Lele Li, Yi Lu

Chapter 14. Nucleic Acid Enzyme-Based DNA Nanomachine for Biosensing

Abstract
The mechanical motion of DNA nanomachine is driven by the chemical entropies that are released from the stimuli-induced structural variations of DNA nanostructures. Up to now, several stimuli have been proposed. In this chapter, we will discuss nucleic acid enzymes as a distinct stimulus to drive DNA nanomachines and its applications in biosensing are also mentioned as well.
Di Li, Chunhai Fan

Chapter 15. DNA Nanotechnology and Drug Delivery

Abstract
DNA 3D nanostructures have the promising features to be the universal nanocarriers for smart or targeted drug delivery. In this chapter, we will review recent works on using DNA nanotube, DNA tetrahedron, DNA origami nanotube, and DNA origami nanorobot as drug delivery nanocarriers. Their researches showed that specially designed DNA 3D nanostructures, especially DNA tetrahedron, demonstrated great cell uptaking efficacy and are stable for both in vitro and in vivo drug delivery purpose. The exploratory works on DNA 3D nanocarriers assisted the study on cytosine-phosphate-guanine (CpG)-induced immunostimulation, and SiRNA gene silencing paved the way for DNA 3D nanostructures’ real therapeutic application.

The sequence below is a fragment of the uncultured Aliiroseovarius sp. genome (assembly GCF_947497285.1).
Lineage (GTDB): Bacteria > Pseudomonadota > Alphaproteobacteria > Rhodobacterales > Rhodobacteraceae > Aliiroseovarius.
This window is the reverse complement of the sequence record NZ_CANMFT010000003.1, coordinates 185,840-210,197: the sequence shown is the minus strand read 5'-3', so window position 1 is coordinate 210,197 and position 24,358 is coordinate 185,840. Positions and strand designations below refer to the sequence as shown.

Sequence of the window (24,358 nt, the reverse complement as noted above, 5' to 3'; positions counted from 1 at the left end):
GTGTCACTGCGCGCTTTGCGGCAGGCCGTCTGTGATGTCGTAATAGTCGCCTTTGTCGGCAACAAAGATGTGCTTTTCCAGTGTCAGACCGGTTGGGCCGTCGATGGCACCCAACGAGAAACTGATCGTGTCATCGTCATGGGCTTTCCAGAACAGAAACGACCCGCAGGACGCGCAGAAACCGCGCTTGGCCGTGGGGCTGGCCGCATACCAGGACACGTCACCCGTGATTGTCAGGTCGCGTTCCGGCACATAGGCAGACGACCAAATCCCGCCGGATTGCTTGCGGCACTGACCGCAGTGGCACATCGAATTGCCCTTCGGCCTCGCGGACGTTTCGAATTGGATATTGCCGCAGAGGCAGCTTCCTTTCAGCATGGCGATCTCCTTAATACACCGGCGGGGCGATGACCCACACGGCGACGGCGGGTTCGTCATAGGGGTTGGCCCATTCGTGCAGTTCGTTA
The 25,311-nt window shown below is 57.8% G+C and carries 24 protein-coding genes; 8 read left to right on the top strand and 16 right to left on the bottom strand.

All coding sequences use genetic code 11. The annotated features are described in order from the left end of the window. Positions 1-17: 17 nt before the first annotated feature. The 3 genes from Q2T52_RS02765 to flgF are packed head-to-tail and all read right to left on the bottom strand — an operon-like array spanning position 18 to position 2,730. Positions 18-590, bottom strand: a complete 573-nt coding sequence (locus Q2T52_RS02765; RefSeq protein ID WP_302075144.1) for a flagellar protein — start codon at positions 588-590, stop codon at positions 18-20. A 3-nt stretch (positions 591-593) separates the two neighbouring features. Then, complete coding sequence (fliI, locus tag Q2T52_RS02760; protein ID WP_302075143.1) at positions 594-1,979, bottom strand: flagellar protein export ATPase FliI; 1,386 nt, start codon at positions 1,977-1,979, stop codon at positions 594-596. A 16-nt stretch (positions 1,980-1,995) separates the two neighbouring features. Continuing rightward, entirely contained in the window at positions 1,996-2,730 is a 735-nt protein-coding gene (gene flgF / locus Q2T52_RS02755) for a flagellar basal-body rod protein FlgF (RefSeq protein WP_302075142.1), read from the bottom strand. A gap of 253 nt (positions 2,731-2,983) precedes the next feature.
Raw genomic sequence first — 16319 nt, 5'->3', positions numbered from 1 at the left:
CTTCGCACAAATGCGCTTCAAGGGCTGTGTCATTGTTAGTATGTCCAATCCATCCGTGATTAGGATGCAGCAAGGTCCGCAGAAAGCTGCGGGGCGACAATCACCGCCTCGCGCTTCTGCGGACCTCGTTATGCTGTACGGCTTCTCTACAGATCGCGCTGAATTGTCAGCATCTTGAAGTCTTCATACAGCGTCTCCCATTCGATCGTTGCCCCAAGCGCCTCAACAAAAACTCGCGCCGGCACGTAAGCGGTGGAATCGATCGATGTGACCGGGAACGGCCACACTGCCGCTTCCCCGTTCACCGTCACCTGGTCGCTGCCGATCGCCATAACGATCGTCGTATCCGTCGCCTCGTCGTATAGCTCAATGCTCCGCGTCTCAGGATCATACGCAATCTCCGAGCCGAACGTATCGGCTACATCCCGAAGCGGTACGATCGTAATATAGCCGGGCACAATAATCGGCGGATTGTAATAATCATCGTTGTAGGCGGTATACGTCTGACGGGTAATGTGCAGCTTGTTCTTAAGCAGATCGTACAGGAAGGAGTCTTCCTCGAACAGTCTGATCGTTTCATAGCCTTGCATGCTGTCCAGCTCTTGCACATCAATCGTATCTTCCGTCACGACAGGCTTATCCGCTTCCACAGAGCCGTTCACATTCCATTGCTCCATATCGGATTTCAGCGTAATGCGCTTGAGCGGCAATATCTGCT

Wanqiu Shen

Chapter 16. DNA-Nanotube-Enabled NMR Structure Determination of Membrane Proteins

Abstract